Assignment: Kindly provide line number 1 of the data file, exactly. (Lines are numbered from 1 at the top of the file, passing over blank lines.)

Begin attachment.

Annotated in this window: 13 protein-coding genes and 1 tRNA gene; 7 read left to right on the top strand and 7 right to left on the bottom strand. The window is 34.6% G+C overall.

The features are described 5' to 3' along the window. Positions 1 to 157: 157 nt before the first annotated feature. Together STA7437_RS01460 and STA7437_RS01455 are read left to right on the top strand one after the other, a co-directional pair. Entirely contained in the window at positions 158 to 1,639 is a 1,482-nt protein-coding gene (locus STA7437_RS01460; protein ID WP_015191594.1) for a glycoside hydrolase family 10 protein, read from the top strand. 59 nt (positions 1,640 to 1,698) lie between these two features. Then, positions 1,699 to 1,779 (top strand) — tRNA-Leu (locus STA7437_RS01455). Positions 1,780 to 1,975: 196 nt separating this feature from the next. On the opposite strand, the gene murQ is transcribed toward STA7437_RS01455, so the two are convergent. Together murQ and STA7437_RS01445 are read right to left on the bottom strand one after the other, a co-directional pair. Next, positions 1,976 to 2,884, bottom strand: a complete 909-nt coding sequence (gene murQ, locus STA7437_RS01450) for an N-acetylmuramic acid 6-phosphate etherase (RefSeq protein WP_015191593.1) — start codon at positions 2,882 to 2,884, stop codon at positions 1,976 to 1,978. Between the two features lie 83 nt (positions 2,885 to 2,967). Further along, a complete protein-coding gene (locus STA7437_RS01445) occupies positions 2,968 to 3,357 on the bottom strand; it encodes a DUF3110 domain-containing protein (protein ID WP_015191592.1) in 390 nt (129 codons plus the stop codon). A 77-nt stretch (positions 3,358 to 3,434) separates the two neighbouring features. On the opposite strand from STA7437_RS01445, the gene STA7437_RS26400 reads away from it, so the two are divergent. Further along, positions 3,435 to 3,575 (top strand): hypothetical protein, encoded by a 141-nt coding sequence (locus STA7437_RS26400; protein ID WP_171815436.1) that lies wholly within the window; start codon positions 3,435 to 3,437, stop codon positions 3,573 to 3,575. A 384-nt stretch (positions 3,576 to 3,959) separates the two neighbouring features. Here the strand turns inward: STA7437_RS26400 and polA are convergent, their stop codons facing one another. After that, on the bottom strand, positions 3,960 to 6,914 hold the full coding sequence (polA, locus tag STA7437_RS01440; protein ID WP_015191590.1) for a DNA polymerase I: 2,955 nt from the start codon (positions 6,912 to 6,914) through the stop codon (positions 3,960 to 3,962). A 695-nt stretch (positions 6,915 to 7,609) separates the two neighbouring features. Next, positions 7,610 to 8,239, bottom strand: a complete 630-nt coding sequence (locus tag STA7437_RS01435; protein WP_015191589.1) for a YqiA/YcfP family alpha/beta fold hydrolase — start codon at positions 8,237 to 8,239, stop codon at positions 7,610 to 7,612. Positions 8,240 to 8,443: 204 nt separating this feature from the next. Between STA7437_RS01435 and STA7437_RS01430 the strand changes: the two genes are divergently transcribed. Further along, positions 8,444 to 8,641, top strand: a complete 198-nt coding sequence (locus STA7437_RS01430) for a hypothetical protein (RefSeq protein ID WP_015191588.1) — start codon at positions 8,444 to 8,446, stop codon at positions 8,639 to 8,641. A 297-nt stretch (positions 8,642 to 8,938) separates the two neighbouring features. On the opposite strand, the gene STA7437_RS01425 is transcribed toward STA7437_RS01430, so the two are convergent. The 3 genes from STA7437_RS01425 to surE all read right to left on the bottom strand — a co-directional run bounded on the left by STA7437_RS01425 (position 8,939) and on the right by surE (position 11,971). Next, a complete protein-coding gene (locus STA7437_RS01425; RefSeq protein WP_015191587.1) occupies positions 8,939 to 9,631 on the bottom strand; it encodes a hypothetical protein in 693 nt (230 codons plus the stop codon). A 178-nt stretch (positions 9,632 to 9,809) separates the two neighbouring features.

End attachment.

Annotated in this window: 13 protein-coding genes and 1 tRNA gene; 7 read left to right on the top strand and 7 right to left on the bottom strand. The window is 34.6% G+C overall.